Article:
With the above arrangement, either of the right and left shift levers 60 is oscillated longitudinally to shift the HST 30 associated with the oscillated shift lever 60, which allows the right and left rear wheels 2 b to be independently speed changed. More particularly, in this type of ride-on lawn mower, the right and left front wheels 2 a are followably steered while the right and left rear wheels 2 b are independently driven for speed change, thereby to desirably produce a stop state for stopping the right and left rear wheels 2 b, a straight-forward traveling state for driving the right and left rear wheels 2 b forwardly or reversely at the same speed, a gentle-turn state for driving the right and left wheels 2 b forwardly or reversely at different speeds, a pivot-turn state for stopping one of the right and left rear wheels 2 b while driving the other of them forwardly or reversely, and a spin-turn state for driving one of the right and left rear wheels 2 b forwardly while driving the other of them reversely.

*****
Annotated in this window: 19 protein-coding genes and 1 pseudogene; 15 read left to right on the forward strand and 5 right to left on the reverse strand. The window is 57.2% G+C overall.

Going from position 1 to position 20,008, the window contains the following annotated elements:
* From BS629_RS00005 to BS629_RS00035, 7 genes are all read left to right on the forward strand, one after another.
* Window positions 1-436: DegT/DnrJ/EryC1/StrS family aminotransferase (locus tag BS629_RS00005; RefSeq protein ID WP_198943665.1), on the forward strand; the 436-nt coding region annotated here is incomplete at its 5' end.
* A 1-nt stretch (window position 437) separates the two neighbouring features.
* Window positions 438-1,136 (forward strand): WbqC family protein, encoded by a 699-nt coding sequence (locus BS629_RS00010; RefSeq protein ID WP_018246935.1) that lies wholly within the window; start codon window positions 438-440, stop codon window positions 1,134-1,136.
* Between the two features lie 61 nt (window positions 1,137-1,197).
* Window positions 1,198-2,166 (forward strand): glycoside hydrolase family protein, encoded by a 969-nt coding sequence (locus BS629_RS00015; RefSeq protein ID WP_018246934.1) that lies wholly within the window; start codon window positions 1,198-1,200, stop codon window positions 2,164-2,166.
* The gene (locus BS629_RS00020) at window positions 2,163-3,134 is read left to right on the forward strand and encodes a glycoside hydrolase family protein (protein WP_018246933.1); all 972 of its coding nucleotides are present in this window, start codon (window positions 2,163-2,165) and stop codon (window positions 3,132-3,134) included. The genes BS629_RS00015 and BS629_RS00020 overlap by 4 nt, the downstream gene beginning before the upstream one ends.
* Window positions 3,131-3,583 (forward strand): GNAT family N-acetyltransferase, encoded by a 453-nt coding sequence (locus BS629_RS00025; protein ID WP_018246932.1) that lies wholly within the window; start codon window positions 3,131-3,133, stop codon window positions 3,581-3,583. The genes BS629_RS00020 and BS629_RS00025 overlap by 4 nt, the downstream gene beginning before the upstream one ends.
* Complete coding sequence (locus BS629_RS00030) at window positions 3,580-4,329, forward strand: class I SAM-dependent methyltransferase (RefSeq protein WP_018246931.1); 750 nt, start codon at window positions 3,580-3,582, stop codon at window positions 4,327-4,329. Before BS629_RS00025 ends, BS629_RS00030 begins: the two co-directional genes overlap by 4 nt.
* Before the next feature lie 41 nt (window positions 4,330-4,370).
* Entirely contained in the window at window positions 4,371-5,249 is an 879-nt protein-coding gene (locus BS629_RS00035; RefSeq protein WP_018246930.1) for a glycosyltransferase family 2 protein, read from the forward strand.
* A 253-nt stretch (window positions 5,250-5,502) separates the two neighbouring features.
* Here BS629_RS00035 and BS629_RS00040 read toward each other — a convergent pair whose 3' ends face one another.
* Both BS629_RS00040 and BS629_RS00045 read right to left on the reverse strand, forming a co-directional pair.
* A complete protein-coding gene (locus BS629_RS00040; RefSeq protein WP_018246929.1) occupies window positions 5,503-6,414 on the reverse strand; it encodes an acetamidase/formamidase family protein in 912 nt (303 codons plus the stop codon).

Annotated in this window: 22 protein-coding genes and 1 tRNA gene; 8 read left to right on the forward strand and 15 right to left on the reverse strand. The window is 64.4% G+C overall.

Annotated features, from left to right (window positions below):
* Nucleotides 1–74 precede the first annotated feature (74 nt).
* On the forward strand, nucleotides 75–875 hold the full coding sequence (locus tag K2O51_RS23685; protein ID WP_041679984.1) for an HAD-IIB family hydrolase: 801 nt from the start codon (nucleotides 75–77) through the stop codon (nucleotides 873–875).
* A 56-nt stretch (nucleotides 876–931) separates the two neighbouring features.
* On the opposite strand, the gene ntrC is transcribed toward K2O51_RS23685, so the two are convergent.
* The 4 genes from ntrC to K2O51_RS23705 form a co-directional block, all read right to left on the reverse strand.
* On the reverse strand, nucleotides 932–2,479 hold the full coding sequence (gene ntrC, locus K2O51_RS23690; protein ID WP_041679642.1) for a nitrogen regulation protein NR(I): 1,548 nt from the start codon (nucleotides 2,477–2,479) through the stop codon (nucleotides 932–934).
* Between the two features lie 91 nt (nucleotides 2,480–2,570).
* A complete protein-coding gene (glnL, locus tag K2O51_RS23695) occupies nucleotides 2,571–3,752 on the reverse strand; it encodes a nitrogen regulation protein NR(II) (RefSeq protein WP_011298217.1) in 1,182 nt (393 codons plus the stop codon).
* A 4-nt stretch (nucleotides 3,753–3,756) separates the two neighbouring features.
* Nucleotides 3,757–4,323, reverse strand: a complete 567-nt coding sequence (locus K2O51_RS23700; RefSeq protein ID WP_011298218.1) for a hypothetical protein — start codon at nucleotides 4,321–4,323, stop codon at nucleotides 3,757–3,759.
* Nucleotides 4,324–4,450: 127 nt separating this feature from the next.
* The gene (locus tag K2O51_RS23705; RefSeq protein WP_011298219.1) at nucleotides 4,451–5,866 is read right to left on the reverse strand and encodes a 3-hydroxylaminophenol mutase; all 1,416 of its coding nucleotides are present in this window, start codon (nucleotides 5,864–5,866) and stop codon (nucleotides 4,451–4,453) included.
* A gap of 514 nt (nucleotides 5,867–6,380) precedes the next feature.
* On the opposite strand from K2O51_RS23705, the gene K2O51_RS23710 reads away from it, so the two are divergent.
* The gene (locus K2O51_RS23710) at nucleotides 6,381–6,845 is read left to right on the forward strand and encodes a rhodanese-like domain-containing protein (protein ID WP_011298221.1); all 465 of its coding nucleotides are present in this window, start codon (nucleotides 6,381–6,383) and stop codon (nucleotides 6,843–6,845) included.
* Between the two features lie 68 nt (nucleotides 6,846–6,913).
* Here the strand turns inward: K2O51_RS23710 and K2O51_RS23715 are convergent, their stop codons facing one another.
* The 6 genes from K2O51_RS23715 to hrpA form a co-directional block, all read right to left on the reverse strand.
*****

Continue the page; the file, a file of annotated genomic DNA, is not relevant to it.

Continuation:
As understood from FIG. 4, the mower unit 7B is suspended from the front frame 10 between the right and left pair of front wheels 2 a and the right and left pair of rear wheels 2 b to be vertically movable through the raising/lowering mechanism 7A. The mower unit 7B includes three cutting blades 73 arranged in the transverse direction of the vehicle body within a mower deck 71. Each of the cutting blades 73 is fixed to a drive shaft 73 a supported to the mower deck 71. A mower-unit belt transmission mechanism 72 is provided to include pulleys mounted on the output shaft 20 a of the engine 20 and each drive shaft 73 a, in which output from the engine 20 is transmitted to the mower unit 7B. The propelling-line belt transmission mechanism 32 and the mower-unit belt transmission mechanism 72 use the output shaft 20 a of the engine 20 as an input shaft, and arranged at different levels independently of each other planarly. This arrangement allows constant-speed drive power to be transmitted to the mower unit 7B regardless of a traveling speed or traveling state.